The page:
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Training Needs Assessment Report (TNA): Towards Microplastic Monitoring and Evidence-Based Policy Measures in Vietnam

Thuy Chung KIEU-LE, Amila ABEYNAYAKA, Ngoc-Bao PHAM, Van-Hieu PHAM, Tran Nguyen Sang TRUONG, Emilie STRADY, Premakumara Jagath DICKELLA GAMARALALAGE, Phuoc-Dan NGUYEN
Institute for Global Environmental Strategies
Publication Date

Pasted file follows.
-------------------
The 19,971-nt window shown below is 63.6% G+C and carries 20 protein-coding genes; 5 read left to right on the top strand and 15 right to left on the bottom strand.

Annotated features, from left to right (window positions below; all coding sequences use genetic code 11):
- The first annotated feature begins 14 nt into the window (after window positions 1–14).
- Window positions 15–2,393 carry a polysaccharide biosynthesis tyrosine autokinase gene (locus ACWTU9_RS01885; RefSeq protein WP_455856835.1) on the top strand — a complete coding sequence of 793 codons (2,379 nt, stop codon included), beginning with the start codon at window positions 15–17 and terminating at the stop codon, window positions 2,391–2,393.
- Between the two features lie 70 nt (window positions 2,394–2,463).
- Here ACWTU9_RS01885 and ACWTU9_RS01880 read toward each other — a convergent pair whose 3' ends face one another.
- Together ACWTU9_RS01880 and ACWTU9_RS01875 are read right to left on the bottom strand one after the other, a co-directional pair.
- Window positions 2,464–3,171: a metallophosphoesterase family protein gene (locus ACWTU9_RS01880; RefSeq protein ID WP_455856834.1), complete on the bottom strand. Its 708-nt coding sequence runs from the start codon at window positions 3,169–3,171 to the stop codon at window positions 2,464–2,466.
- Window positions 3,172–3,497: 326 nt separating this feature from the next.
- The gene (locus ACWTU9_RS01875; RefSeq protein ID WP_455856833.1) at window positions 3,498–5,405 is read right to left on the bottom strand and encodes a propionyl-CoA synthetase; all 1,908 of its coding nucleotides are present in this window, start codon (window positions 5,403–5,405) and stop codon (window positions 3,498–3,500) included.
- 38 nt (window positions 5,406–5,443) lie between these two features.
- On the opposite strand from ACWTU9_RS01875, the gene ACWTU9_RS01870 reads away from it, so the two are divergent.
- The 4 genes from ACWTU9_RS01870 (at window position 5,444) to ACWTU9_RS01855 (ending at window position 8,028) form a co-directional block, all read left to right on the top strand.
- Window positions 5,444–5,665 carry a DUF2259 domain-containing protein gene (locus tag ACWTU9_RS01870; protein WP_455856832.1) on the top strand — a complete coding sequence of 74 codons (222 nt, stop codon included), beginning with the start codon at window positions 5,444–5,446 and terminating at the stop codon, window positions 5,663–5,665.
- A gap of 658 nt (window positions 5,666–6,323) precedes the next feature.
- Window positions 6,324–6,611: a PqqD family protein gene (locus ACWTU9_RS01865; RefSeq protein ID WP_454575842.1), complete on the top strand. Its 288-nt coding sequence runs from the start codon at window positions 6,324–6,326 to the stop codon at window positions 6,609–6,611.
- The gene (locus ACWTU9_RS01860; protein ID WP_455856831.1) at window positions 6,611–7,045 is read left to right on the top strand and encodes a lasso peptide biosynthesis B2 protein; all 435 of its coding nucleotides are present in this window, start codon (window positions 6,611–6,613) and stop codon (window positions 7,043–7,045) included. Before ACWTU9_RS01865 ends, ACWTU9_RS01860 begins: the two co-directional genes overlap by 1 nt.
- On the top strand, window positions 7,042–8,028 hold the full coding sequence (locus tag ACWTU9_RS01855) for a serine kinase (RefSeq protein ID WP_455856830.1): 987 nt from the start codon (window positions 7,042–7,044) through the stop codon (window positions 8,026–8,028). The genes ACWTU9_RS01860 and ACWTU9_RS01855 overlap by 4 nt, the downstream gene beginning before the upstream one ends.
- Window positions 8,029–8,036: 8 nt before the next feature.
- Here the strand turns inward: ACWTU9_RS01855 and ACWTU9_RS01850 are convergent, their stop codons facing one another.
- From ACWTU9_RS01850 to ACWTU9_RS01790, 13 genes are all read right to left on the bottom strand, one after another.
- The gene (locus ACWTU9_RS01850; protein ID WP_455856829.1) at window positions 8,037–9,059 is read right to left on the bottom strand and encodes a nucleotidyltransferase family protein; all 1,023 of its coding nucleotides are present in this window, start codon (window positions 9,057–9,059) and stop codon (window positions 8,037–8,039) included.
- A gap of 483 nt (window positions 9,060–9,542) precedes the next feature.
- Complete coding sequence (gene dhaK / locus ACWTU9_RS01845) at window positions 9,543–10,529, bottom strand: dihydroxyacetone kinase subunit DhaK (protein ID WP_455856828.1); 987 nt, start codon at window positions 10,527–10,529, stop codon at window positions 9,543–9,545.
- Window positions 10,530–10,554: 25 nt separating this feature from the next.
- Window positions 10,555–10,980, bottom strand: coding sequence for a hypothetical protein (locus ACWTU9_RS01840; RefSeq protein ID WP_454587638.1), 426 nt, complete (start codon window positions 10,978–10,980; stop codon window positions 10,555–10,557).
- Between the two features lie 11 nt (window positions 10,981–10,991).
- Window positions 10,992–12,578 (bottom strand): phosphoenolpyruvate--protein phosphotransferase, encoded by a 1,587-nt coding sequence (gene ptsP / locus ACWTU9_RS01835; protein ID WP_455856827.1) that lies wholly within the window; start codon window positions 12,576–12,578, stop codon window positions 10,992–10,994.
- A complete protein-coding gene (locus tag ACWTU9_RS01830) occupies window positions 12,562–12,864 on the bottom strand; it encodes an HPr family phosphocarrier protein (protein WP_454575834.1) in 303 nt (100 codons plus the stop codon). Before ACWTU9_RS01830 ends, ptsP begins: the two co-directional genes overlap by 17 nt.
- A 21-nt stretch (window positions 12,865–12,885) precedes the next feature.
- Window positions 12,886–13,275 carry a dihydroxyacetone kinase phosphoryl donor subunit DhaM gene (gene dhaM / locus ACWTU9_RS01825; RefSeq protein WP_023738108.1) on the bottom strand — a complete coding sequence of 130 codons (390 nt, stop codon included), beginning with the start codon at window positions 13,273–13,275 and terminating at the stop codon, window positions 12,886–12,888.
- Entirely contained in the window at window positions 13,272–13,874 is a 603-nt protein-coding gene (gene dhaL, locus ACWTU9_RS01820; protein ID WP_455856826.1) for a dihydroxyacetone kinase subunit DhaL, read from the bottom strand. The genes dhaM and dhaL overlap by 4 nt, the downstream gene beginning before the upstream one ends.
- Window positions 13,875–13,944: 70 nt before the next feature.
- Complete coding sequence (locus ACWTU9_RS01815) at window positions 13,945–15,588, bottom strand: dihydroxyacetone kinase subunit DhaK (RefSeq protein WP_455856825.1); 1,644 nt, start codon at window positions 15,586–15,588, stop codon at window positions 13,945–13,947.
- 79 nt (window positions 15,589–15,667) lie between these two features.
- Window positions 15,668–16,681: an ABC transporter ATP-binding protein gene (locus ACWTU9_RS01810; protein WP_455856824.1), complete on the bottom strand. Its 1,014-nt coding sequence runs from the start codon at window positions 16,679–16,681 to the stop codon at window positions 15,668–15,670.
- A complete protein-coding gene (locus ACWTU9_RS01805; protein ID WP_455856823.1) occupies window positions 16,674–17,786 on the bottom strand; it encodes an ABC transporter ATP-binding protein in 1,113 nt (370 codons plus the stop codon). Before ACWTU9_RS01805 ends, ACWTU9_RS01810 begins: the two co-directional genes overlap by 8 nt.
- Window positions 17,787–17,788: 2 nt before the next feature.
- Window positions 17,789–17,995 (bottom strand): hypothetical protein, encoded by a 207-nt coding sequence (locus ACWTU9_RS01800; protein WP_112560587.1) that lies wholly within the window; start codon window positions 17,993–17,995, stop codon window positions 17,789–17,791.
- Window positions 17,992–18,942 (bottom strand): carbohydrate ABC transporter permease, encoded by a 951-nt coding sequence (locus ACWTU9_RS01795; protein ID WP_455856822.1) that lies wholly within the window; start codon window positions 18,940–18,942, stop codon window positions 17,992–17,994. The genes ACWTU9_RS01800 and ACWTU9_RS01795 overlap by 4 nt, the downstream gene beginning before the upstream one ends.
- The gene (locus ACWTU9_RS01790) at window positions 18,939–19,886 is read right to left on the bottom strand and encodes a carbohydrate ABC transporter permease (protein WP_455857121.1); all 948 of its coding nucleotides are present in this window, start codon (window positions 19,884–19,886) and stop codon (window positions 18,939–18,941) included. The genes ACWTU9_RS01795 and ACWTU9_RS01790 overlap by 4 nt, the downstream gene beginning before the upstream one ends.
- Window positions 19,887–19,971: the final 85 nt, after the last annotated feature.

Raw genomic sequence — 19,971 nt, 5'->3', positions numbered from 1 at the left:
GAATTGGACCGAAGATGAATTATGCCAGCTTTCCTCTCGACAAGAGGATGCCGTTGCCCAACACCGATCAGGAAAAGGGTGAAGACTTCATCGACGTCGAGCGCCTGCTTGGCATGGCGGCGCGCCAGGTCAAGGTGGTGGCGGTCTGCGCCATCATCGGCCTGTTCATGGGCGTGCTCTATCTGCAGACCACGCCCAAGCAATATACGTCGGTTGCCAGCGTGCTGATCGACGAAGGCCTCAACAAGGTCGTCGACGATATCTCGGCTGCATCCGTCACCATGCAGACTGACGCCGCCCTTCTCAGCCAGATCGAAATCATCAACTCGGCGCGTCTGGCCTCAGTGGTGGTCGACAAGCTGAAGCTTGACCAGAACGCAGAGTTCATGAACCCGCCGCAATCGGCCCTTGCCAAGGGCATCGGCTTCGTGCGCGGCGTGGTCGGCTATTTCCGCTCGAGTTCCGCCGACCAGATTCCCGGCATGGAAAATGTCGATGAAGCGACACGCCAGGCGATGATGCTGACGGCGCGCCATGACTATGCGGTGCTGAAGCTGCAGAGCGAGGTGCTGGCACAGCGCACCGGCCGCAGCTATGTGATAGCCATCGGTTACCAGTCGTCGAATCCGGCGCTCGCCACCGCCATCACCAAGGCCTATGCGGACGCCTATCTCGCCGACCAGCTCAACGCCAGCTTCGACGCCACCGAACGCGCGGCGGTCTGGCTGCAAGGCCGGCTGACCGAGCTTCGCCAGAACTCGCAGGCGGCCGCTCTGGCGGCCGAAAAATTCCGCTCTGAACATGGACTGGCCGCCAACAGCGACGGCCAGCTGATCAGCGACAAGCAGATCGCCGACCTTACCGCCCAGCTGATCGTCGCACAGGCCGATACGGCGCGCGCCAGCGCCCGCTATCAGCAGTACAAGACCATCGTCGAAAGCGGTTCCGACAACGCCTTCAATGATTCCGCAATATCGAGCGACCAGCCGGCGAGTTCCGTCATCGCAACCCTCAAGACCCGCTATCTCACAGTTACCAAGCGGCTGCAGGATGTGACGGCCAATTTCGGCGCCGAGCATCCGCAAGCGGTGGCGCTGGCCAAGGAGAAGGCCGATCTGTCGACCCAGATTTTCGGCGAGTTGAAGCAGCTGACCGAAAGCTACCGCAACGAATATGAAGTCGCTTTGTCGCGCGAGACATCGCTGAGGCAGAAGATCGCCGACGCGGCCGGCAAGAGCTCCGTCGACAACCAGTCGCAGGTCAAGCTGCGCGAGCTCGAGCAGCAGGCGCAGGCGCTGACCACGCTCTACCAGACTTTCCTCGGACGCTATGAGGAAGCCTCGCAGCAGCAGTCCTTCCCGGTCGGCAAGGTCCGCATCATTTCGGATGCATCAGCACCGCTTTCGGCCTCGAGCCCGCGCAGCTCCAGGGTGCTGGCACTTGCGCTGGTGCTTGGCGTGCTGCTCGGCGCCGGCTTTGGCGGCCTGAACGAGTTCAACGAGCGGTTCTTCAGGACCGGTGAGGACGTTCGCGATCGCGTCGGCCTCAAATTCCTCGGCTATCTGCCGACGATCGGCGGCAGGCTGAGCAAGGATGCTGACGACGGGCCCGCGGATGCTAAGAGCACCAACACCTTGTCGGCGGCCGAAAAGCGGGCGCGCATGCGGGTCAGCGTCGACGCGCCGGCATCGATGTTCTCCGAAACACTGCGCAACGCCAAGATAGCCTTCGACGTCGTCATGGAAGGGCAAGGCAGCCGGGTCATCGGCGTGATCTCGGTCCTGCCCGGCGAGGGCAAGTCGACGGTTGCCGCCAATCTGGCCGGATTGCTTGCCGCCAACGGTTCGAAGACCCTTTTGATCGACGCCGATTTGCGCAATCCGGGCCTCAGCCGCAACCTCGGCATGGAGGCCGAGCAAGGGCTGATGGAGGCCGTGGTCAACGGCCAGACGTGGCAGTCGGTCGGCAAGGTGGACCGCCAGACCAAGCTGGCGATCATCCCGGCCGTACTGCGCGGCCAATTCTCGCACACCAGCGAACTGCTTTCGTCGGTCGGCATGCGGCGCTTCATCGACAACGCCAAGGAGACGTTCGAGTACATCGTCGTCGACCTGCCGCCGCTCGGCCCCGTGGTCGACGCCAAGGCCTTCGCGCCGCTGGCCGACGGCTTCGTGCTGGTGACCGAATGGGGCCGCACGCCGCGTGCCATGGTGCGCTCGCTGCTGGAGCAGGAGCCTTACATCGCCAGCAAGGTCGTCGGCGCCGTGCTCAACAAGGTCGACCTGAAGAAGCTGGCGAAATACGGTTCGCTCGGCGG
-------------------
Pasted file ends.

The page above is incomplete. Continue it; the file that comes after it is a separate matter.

The report assesses the current status of microplastic monitoring facilities available in Vietnam. Concern over microplastic pollution in the environment is growing worldwide. The body of related global research continues to rise, along with the diversity in methodologies, results and equipment. Building a picture of the state of facilities and research capacities, as well as differences in analysis protocols is important, especially for developing countries, where the extent of research on microplastic pollution is much less compared to developed countries. This study, therefore, aims to assess the training and facilities needs for microplastic research in Vietnam. A questionnaire was designed to clarify the overall state of knowledge concerning the study of microplastic pollution carried out at universities, institutes and private companies in Vietnam. After four months of online surveys, the collected data on the analysis of microplastics in water/wastewater, sediment, biota, and sludge, availability of equipment, and human resources from different organizations were synthesized. As a result, it was found that researching microplastics in Vietnam is not very popular, and mainly takes place in leading institutes and universities in big cities. However, these organizations utilized different protocols in sampling, digestion, observation and chemical composition tests, followed by the publishing of non-comparative data. Moreover, the ability to publish research results in peer-reviewed international and national journals was limited. In the future, standardizing and specifying microplastic sampling, extraction and identification methods for each environmental compartment would help expand the scope of comparative studies in Vietnam. Further, investment in facilities and training on microplastic research to propose consistent protocols for microplastic sampling and analysis to strengthen Vietnamese institutes, laboratories, and universities also need to be considered.